By Laura Buckner

This post is the second in a series that explores how one New Orleans classroom is helping to cultivate student leadership and a deeper understanding of what it means to be safe at school.

In the first post in this series, “A New Guide Sparks a Paradigm Shift Around Complex Issues of School Safety,” WestEd’s Laura Buckner introduced the “Leadership for Social Change” course at Bard Early College of New Orleans (BECNO). This course, developed by BECNO instructor Rachel Nelson, introduces students to community-focused leadership principles that emphasize the sharing of power and enacting positive social change. Students in the course are using Reimagining School Safety: A Guide for Schools and Communities from WestEd’s Center to Improve Social and Emotional Learning and School Safety to inform their leadership journeys and to reconsider notions of safety, community, discipline, and engagement.

This post presents the voices of some of the students in the course, who interviewed each other to learn more deeply about how the concepts of the guide have shaped their thinking and leadership journeys.

The Interviews

Le’Shyra, Jaleah, Nicolas, and Joshua are second-year students at BECNO. (They are seniors at their traditional high schools, which they attend part-time.) All have had experiences that shaped how they view school safety and how they feel students are listened to at school, including feeling ignored or unsafe when trying to discuss problems with school administrators.

The students paired up to interview each other: Le’Shyra and Jaleah conducted one of the interviews, and Nicolas and Joshua conducted the other. In their interviews, they discussed their past experiences with school safety and how the Reimagining School Safety guide encourages a new paradigm for safety that includes student voice and leadership and emphasizes positive community elements. They then discussed how their school and communities could be positively impacted by systems designed to support and affirm rather than punish and control. Although the student pairs interviewed each other separately, we share highlights from both of the interviews here.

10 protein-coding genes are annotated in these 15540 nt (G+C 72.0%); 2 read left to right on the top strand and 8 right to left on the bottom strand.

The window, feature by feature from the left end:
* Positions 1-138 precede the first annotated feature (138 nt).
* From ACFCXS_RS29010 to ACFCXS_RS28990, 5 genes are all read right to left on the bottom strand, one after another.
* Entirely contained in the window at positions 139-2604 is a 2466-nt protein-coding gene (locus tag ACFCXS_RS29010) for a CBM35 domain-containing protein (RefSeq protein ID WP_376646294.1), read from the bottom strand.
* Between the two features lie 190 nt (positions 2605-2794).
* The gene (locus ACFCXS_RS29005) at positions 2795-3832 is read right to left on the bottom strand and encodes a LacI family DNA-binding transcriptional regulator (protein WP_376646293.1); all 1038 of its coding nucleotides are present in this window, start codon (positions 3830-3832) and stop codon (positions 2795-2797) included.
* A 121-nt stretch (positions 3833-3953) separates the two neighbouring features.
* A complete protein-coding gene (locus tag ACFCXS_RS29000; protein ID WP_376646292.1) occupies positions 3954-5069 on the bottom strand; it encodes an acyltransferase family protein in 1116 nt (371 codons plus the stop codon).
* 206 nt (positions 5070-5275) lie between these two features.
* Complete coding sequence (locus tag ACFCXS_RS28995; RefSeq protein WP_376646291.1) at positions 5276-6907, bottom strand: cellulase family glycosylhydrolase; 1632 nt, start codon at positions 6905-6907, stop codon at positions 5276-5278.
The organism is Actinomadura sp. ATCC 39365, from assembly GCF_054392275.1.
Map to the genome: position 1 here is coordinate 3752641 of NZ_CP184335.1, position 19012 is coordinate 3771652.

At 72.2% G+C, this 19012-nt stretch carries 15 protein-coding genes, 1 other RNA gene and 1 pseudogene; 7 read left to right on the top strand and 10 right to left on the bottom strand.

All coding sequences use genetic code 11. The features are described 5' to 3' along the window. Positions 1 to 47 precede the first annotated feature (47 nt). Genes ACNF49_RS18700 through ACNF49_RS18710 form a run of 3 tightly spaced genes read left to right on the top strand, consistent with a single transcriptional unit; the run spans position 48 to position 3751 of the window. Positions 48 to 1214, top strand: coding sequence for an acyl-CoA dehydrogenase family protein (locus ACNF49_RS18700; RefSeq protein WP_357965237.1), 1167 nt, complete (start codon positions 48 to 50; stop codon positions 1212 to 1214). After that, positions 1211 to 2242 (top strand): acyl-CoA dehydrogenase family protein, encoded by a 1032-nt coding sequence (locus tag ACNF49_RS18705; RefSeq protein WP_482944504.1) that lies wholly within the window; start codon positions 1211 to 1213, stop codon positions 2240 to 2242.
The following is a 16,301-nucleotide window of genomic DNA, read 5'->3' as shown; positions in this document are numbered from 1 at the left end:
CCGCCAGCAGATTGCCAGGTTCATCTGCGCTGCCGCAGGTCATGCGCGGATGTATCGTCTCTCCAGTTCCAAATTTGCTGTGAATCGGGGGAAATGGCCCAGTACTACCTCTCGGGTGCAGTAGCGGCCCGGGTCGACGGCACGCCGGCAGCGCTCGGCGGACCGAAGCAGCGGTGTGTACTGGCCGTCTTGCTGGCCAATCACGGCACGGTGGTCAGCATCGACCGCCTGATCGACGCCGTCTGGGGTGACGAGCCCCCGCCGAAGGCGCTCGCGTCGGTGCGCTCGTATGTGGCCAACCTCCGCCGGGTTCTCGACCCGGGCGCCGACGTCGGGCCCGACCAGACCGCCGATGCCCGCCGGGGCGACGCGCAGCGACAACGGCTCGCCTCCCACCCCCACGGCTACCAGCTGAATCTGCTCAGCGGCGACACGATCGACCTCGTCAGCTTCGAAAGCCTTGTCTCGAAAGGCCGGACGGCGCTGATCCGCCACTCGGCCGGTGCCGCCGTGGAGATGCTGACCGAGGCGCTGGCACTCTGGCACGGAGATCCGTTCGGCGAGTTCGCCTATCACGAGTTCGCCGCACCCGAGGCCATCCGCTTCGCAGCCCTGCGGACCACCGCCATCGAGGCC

Current Paradigms and How the Guide Asks Us to Think Differently

Joshua: If we’re going to talk about safety, I feel like first thing I need to say [is that] safety is kind of subjective, as everyone needs to feel safe in the ways that comfort them. Previously I wasn’t able to feel safe at school because I feel like the school’s system of safety was really focused on just keeping people physically safe. There’s nothing wrong with prioritizing that, but as I go about my journey I realize how much more goes into safety—like feeling emotionally supported and part of a community—and how important those elements are.

Le’Shyra: I have spent a long time in school systems where other people, mostly adults, forced their ideas of school safety on me, and now I am at the age where I feel confident to express my own. I feel as though school safety should not just ensure someone’s physical safety but also their mental safety, especially when you’re talking about kids in school. A lot of people don’t feel emotionally safe, and that is a big cause of unnecessary conflicts.

Jaleah: My journey includes being a student advocate to ensure student voices are heard, especially relating to things like our safety and education. The guide mirrors my own values of amplifying student perspectives. As a student, I have witnessed adults abusing their power simply because they feel they know what’s best for us. Giving students decision-making power within the school setting will contribute greatly to the system as a whole as well as to the individual students’ experiences.